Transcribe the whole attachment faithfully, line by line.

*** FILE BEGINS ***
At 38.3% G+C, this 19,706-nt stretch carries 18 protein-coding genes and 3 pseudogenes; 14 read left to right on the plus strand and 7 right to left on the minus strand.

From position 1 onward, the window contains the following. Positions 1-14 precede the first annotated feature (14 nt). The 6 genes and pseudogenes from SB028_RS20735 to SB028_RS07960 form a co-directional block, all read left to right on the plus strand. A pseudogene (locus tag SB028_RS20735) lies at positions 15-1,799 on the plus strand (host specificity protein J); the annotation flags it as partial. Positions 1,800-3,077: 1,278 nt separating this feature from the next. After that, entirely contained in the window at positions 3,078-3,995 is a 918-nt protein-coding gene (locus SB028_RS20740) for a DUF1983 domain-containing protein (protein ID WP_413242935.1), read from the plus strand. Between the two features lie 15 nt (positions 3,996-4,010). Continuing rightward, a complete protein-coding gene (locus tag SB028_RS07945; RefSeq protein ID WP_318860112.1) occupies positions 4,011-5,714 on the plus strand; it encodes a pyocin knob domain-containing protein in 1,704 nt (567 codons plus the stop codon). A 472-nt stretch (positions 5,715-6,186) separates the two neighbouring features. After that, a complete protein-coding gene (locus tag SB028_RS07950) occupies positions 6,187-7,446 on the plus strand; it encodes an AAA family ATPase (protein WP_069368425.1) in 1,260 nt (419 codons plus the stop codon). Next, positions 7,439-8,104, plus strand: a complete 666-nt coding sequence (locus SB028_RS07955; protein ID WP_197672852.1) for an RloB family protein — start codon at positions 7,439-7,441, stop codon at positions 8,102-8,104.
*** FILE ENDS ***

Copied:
At 38.3% G+C, this 19,706-nt stretch carries 18 protein-coding genes and 3 pseudogenes; 14 read left to right on the plus strand and 7 right to left on the minus strand.

From position 1 onward, the window contains the following. Positions 1-14 precede the first annotated feature (14 nt). The 6 genes and pseudogenes from SB028_RS20735 to SB028_RS07960 form a co-directional block, all read left to right on the plus strand. A pseudogene (locus tag SB028_RS20735) lies at positions 15-1,799 on the plus strand (host specificity protein J); the annotation flags it as partial. Positions 1,800-3,077: 1,278 nt separating this feature from the next. After that, entirely contained in the window at positions 3,078-3,995 is a 918-nt protein-coding gene (locus SB028_RS20740) for a DUF1983 domain-containing protein (protein ID WP_413242935.1), read from the plus strand. Between the two features lie 15 nt (positions 3,996-4,010). Continuing rightward, a complete protein-coding gene (locus tag SB028_RS07945; RefSeq protein ID WP_318860112.1) occupies positions 4,011-5,714 on the plus strand; it encodes a pyocin knob domain-containing protein in 1,704 nt (567 codons plus the stop codon). A 472-nt stretch (positions 5,715-6,186) separates the two neighbouring features. After that, a complete protein-coding gene (locus tag SB028_RS07950) occupies positions 6,187-7,446 on the plus strand; it encodes an AAA family ATPase (protein WP_069368425.1) in 1,260 nt (419 codons plus the stop codon). Next, positions 7,439-8,104, plus strand: a complete 666-nt coding sequence (locus SB028_RS07955; protein ID WP_197672852.1) for an RloB family protein — start codon at positions 7,439-7,441, stop codon at positions 8,102-8,104.